Monday, November 20, 2006

I love him so much it just turns to hate*

I can't help it: I'm completely obsessed with Courtney Love. I want her new book. I thumbed through it at BookPeople the other day, and it's almost nothing but pictures we've all seen a thousand times, and some incoherent ramblings about wanting to be famous and some random song lyrics. But I love looking at her. I could stare at pictures of Courtney all day. I'm especially fond, of course, of her early, dirty, grunged-out (strung out), slutty pictures. The pictures where she seemed desperately to be trying to say something and be relevant. (I think she's pretty much given up being relevant these days). But I really like the "glam" stage, too, when she was cleaned-up, surgeried, maked-up, with perfect highlights and perky boobs. Both eras hold their appeal to me for very different reasons.

My relationship with Courtney Love is like that really great first relationship you have when you're young, when you're still doscovering yourself, and they're basically a very bad influence on you, and eventually you realize that, and distance yourself, but for the rest of your life, you never forget about how that person made you feel, and what you learned about yourself from them. And the hand they had in shaping who you ultimately became, and of which you're proud (for the most part). We were inseperable. I loved her anger, her passion, her desperation to belong and to be respected, and yet her willingness to give the finger to anyone and everyone who didn't respect her or take her seriously when she just was who she was. Today I question what she really was, or what her ultimate goals were, and if pressed, she probably couldn't provide an honest answer, either, but that misses the point.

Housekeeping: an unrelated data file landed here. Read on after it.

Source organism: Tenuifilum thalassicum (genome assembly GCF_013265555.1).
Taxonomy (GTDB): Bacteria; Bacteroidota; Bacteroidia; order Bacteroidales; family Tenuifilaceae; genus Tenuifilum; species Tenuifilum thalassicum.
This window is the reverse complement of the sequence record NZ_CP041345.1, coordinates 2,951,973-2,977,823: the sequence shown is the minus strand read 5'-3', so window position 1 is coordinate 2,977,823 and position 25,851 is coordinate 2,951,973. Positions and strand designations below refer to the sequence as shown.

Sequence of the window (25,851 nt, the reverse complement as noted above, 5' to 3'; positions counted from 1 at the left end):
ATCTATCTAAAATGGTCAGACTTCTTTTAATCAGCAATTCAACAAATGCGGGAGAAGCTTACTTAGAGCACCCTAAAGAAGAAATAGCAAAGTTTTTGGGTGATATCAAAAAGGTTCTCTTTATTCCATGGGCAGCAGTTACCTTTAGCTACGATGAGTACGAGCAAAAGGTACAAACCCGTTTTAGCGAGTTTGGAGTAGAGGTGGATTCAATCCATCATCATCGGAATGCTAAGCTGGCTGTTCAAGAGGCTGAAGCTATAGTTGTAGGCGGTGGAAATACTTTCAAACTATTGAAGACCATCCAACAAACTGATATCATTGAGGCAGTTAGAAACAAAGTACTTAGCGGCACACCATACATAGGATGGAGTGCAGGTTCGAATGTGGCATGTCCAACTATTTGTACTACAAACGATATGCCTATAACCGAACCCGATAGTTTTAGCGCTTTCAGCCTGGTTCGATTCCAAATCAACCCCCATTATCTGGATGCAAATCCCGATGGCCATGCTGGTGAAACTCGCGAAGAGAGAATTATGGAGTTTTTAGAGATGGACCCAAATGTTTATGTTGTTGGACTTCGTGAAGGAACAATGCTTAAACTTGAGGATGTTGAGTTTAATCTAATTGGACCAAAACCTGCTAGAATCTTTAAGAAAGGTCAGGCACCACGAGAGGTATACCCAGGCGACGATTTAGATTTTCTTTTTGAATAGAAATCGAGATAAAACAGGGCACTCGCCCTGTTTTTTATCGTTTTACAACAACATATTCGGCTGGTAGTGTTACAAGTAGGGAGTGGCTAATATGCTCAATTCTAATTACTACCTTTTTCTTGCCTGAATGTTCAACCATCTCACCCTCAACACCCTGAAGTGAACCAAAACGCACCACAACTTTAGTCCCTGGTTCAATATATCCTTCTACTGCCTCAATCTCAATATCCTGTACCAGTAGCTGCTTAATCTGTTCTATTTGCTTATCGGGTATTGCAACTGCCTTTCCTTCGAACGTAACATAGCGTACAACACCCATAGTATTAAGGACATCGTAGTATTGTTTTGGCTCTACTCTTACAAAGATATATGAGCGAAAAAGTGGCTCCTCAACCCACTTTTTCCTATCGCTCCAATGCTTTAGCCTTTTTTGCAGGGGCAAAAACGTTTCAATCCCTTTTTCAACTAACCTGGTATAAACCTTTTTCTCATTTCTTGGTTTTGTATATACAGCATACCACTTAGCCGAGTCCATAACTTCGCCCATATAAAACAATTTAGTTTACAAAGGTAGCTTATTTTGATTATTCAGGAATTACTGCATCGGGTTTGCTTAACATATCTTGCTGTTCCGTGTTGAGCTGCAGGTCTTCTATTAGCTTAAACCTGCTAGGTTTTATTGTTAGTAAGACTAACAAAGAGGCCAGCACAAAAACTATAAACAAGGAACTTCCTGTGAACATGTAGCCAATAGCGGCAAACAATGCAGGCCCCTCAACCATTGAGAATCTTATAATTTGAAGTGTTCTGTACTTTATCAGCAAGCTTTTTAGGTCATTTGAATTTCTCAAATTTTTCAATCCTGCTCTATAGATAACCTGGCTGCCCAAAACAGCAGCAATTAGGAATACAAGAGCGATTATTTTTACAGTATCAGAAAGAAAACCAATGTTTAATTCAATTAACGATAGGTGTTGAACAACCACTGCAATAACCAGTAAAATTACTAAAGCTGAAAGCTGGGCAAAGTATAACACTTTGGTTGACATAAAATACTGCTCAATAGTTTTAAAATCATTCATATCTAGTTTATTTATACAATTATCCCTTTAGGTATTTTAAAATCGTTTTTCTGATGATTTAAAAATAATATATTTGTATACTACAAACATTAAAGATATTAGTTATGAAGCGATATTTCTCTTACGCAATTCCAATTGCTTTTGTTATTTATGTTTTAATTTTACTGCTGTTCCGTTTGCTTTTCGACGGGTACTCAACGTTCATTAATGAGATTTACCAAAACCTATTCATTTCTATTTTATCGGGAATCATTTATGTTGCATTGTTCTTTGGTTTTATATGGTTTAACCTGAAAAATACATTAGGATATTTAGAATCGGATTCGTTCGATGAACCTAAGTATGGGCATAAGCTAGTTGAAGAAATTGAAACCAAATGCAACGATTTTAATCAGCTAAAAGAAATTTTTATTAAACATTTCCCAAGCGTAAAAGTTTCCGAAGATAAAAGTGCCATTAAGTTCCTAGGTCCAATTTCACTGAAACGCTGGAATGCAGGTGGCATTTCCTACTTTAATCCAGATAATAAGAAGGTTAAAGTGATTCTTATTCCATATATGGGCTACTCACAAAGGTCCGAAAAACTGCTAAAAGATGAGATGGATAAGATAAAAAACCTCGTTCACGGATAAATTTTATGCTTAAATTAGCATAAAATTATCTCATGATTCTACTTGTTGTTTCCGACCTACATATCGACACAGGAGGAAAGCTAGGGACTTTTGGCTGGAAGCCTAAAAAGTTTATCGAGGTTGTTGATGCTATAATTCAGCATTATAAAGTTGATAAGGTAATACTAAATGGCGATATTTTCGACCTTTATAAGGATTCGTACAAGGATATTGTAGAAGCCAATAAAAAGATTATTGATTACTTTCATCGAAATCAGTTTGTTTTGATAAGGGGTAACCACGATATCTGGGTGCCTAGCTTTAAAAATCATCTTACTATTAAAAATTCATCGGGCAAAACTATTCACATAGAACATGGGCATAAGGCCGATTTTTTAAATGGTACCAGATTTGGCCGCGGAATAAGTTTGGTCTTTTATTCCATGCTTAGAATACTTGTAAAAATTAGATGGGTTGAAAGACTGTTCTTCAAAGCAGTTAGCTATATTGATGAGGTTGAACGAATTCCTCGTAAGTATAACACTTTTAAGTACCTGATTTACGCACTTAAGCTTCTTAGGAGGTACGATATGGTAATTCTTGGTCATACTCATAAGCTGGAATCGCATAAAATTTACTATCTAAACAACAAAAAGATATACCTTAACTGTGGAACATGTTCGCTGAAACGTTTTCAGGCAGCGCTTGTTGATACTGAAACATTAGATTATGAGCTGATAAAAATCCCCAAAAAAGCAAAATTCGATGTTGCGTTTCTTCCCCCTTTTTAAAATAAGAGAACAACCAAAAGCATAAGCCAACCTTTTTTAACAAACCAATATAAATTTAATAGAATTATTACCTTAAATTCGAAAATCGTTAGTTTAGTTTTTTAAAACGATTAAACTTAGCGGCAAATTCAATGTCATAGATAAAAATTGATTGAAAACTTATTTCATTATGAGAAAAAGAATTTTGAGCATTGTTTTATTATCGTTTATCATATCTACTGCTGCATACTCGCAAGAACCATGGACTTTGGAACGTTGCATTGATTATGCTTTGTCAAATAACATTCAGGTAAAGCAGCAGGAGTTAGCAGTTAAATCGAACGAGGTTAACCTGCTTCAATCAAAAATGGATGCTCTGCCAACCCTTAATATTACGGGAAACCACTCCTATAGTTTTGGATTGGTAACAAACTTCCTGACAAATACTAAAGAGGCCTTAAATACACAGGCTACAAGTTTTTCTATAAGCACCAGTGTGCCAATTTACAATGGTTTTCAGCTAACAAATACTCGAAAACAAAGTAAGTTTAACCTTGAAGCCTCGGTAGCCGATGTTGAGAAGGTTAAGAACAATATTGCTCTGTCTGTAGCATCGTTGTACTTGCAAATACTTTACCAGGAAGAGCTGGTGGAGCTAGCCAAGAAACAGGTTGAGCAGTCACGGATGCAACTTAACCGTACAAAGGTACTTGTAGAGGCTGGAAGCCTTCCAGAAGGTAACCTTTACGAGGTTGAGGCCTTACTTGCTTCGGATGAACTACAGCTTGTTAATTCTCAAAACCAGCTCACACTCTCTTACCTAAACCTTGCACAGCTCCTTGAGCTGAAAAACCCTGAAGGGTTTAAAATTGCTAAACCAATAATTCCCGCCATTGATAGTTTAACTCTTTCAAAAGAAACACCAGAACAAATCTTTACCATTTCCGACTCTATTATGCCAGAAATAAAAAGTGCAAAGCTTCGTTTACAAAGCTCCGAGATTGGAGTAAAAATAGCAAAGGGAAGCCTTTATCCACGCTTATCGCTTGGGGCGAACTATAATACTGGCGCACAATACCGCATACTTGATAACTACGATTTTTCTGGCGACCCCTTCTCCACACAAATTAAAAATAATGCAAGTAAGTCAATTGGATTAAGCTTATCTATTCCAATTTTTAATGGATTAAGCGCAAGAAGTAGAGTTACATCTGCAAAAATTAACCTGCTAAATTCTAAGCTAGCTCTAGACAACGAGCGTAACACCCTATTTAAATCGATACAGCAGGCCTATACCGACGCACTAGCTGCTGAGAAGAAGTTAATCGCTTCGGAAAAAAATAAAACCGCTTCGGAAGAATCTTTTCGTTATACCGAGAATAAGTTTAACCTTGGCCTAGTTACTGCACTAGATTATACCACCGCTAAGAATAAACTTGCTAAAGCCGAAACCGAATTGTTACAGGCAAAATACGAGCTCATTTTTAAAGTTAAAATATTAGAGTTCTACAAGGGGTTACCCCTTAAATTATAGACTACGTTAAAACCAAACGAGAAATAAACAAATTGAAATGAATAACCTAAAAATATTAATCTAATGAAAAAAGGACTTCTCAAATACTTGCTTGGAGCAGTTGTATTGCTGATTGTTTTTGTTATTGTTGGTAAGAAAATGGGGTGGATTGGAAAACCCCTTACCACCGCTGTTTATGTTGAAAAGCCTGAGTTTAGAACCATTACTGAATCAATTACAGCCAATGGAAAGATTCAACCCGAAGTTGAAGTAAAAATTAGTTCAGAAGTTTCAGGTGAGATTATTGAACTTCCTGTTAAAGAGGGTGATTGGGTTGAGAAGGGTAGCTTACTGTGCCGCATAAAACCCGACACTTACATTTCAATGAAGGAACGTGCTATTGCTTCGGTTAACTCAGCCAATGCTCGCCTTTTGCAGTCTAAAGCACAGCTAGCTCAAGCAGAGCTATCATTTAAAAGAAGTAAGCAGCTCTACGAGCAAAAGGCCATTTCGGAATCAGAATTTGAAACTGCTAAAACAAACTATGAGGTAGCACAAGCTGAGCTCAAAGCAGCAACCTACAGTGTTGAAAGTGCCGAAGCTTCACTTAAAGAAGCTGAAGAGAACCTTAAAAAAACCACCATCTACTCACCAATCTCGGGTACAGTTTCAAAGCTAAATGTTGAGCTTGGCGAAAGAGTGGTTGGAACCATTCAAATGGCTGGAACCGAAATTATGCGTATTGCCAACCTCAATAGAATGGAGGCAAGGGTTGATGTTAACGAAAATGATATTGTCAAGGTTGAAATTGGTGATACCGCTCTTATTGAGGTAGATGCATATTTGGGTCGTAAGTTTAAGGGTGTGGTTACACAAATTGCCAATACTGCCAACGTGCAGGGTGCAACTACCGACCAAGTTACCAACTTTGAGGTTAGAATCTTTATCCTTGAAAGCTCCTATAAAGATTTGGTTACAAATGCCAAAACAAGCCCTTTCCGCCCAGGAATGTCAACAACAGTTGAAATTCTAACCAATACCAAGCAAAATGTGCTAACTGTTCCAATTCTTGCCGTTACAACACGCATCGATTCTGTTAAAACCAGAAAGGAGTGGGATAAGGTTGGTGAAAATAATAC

As pathetic as it might sound, as a sheltered, God-fearing, church-going, completely repressed homosexual growing up in the reddest and most conservative area of one of the reddest and most conservative states in the country, Courtney Love introduced me to Rebellion and punk rock. And it was the freshest, deepest breath I'd ever taken in my life. Struggling with my sexuality (which was getting harder and harder to ignore), and recognizing that I was starting to actually have real feelings for the boys around me, and being completely freaked out about that, one night seeing the video for "Doll Parts" on 120 Minutes literally changed my life. It was the first time I can ever remember hearing a song that I felt like I could 100% relate to, without having to switch the gender of the lyrics or the gender of the singer. I know Courtney was referring to something else in those lyrics, but hearing "they really want you, they really want you, they really do, but I do too," I immediately applied them to my life and my increasing feelings of despair and loneliness. In this awkward, sad, angry, ugly, misfit woman, I had found my hero. I was totally indifferent to Nirvana, and Morrissey had never uttered a single lyric that meant anything to me (at least not yet!), but here, this was it. As cliched as it is, this woman spoke to me.

I got Live Through This for Christmas that year, and it didn't leave my CD player for weeks at a time. Even today, I still love that record, and can't pop it in without wanting to listen to the whole thing all the way through. My mother, I think, sort of regrettably asked me what I heard in that music that I liked (and don't think she wasn't noticing my drastic shifts in behavior, such as starting to skip church and dumping my old friends for new ones who were, let's say, less clean) but how on earth could I explain it to her? I don't think I could explain it to her now, and that was 12 years ago!